I attacked the first of the four Newton hills with fervor, picking runners off and as I made my way to the top. A few of them would catch me on the downs, but I’ll admit I felt a bit smug thinking about all the elevation I had tackled during GDR.

The second hill always feels the hardest and according to the elevation map, it is certainly the steepest. I knew I’d be rewarded with a nice bit of down afterwards so I held on until cresting the top. It was somewhere in this section that I somehow spotted Ken running not too far ahead of me. I knew his goal was 3:15 and I had been running pretty close to that myself so it wasn’t too surprising to see him given that we started in the same corral. He was moving well and I gave him a fist bump after following near him for about half a mile.

As I made my way to the third Newton hill and finally, Heartbreak Hill, I was still kind of in awe that I was still feeling reasonably okay. I was warm and definitely feeling the 19 or so miles on my legs, but I was still pushing. I didn’t look at my watch for a few miles and tried to run by feel. Good, bad, or otherwise, running 38 marathons has given me a good gauge of what I’m capable of in the final 10k.

Once I reached the roaring crowds of drunk Boston College kids, I allowed myself to do a bit of runner math. If I stayed on pace, I could stay under 3:20. The pain cave was trying to close in on me. My music sputtered and died and the crowd noise grew overwhelming. I tried to block out their deafening cheers, but they were relentless and the weight of their screams inched me in mile by mile.

I caught a glimpse of the Citgo sign and inwardly groaned as it looked still so far away. I hit the 40k mat and though so close to the finish, I desperately wanted water. I took the final cup at mile 25 and trudged up the hill. I tried to keep pace with the few runners who were still moving strong, staying far to the right and as much in the shade as possible. I flashed a smile for the Citgo sign photographers, relieved that there was just over a mile to go and it was going to be a sub-3:20 day.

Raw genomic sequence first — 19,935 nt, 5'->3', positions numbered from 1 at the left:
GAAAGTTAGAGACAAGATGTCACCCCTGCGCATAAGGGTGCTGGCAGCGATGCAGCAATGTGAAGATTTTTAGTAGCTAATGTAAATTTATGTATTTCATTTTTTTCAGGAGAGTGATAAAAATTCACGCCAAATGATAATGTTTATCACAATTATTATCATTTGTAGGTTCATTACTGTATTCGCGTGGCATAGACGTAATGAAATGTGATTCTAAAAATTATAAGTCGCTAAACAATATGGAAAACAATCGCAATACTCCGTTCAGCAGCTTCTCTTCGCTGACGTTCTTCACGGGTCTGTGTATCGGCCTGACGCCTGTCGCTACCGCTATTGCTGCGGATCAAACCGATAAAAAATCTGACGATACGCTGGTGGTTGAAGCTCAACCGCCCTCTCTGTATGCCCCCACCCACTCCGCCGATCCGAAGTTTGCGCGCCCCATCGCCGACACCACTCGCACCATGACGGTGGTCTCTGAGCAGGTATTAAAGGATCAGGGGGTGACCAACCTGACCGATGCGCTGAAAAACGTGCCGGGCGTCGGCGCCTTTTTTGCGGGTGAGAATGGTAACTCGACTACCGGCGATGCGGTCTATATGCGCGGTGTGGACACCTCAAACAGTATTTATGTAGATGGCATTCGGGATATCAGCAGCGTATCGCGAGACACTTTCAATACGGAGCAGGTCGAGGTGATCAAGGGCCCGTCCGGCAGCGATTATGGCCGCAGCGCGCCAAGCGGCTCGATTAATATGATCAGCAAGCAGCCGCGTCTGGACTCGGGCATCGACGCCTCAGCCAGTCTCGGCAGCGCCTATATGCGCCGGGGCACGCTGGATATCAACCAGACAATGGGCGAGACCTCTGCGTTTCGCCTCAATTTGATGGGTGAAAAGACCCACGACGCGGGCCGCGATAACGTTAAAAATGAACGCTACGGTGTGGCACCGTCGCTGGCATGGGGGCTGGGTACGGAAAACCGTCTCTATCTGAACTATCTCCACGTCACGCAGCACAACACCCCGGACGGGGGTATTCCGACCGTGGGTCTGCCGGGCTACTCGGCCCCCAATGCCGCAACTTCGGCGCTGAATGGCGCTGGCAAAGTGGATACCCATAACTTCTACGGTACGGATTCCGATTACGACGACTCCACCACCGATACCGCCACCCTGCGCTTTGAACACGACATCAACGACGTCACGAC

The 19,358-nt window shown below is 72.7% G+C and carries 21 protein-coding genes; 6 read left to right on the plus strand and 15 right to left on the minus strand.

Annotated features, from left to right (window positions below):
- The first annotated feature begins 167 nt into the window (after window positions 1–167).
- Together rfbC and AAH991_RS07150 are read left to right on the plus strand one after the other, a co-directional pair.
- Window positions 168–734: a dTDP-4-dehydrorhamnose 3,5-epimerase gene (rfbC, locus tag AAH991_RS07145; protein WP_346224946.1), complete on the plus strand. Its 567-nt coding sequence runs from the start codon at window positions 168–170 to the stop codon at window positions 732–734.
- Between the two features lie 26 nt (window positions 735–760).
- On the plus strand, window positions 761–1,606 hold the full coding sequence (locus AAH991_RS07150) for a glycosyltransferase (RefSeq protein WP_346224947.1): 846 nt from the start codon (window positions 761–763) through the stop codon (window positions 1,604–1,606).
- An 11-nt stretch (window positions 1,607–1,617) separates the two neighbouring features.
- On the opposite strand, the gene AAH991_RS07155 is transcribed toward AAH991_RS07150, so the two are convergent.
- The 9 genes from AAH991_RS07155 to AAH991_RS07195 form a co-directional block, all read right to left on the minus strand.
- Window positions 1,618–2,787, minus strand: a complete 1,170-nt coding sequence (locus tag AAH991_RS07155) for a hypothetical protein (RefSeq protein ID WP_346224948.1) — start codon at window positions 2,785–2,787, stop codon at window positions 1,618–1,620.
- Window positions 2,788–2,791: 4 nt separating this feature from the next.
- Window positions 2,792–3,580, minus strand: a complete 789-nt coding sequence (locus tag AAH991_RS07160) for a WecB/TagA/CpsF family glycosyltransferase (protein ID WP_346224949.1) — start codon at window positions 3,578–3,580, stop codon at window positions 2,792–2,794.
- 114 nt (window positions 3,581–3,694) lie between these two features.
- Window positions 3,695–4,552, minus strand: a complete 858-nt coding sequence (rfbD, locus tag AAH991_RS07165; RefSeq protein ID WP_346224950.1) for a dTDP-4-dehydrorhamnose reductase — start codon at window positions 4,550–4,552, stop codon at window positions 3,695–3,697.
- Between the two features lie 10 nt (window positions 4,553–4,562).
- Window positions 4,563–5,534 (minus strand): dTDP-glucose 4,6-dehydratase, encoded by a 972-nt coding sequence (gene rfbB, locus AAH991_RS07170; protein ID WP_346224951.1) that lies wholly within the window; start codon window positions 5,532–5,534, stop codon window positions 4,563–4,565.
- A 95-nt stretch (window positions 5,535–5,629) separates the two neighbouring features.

As the course connected to the 5k route, I shouted a loud and lonely woo! inside the tunnel, a nod to myself to remember to keep it fun even when it gets hard as hell. Making the right on Hereford is arguably as good as the finish for me because I knew Adam would be waiting at the top. I started searching madly as the crowd along Boylston came into view.

When I heard him shout my name, I immediately spotted him and threw my hands in the air. I beelined directly to the side and gave him a quick kiss, my heart full and the finish line in sight.

I took off down Boylston, soaking in the cheers.

A runner who had collapsed had found her legs again and the crowd erupted as she started moving forward. I pushed as hard as I could, finding that final gear as I cruised through the final meters.

I. Was. Back. 3:18:28.

A few steps after the finish, I was overcome with emotion. I’d had some really great races (and some eh ones) since becoming injured last year and I was so unsure I’d ever be the runner I had been. And while it wasn’t a PR, it was the 4th fastest marathon I’ve ever run and only 4 minutes and 34 seconds slower than my PR. And only 2 weeks after I completed 74ish miles. I really, truly didn’t think I was capable of holding that kind of pace for 26.2 miles with such a short recovery time and I wasn’t really sure if I could go under 3:20 again.

But now knowing that I could do it on a muggy day with tired legs, it makes me excited to see what a healthy, marathon-specific training cycle could net me if I decided to attack a marathon the “right” way. I’ve got no immediate plans as Everest (!!!) is next on the list and then I promised myself I’d take a few weeks to really figure out what I want to do for fall.

It’s very likely that the next blog will be all about EVEREST!!